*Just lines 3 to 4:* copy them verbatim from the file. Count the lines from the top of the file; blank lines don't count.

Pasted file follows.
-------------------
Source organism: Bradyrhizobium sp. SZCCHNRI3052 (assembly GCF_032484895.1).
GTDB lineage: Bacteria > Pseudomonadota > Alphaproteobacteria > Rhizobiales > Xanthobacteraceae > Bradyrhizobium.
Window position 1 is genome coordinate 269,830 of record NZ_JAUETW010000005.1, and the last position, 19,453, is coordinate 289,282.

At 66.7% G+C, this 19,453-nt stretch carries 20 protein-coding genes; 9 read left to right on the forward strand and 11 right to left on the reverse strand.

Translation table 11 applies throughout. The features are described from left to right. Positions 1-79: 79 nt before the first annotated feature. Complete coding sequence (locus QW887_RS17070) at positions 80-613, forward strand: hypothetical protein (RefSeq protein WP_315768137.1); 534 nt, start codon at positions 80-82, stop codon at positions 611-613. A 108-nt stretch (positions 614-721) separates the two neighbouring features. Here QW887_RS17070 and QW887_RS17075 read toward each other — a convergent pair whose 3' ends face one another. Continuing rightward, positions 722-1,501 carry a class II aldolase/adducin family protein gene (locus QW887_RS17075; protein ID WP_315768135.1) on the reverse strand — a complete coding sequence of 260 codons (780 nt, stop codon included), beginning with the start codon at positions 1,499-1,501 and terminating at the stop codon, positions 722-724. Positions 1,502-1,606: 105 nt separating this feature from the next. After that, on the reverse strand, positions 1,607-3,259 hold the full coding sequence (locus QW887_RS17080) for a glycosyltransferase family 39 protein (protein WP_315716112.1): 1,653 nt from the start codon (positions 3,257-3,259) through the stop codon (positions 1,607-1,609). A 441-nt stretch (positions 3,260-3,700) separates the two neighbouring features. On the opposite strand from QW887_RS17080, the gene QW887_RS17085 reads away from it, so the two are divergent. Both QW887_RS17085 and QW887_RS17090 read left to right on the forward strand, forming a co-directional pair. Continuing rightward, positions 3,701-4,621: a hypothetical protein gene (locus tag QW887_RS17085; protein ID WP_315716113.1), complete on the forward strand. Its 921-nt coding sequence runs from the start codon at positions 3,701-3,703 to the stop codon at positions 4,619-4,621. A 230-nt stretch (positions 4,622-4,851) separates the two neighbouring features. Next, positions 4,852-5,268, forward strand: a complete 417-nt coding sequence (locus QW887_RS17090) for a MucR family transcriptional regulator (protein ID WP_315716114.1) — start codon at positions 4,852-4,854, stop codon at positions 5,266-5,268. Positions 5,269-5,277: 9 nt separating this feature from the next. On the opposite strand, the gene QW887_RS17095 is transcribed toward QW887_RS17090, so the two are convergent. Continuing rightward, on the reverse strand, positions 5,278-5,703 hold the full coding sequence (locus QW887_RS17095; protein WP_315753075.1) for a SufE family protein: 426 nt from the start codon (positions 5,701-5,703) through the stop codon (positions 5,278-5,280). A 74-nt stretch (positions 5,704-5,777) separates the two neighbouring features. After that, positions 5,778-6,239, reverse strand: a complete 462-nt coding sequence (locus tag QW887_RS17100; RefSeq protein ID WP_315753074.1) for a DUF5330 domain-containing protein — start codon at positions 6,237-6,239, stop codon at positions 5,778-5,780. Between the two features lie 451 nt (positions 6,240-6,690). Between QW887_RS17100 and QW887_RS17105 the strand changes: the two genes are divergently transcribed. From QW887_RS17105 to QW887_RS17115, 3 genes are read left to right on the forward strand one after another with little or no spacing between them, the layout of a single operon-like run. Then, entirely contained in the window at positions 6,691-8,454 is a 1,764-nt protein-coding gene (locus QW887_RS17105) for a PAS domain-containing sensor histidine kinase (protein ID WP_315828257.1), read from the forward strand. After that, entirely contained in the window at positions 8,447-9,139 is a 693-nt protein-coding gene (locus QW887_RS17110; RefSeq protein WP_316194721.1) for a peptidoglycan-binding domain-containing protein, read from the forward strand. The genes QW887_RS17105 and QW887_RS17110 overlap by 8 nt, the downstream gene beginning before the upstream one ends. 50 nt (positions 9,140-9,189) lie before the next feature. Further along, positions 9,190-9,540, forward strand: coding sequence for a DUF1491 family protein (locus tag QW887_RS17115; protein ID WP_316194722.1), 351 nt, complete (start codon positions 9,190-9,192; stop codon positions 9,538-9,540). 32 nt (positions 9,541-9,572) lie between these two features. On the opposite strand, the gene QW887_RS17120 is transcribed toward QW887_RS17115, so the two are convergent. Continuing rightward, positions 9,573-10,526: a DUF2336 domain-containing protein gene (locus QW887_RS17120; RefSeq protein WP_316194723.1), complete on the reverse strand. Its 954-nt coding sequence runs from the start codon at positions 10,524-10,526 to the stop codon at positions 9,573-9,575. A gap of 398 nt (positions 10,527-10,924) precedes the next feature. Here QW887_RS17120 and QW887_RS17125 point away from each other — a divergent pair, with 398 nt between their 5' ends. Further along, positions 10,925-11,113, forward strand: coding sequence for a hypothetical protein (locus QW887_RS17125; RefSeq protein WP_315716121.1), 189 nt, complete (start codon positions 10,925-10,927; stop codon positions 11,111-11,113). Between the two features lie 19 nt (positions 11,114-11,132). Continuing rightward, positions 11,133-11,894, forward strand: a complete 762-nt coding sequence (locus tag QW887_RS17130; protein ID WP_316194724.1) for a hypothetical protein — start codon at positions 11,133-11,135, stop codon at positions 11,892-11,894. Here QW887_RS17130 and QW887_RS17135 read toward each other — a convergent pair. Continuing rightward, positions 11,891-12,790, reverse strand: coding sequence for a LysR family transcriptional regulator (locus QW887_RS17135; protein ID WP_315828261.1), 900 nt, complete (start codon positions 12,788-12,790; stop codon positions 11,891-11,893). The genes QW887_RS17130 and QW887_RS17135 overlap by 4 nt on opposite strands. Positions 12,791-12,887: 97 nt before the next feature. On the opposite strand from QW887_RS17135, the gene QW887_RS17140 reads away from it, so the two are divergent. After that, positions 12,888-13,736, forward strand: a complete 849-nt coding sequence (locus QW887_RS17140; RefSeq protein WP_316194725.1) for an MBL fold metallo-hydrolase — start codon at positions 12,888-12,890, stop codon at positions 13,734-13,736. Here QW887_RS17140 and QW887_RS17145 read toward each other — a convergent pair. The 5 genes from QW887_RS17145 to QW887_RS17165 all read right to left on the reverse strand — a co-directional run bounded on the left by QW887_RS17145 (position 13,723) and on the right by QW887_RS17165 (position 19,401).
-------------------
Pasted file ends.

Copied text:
Window position 1 is genome coordinate 269,830 of record NZ_JAUETW010000005.1, and the last position, 19,453, is coordinate 289,282.

At 66.7% G+C, this 19,453-nt stretch carries 20 protein-coding genes; 9 read left to right on the forward strand and 11 right to left on the reverse strand.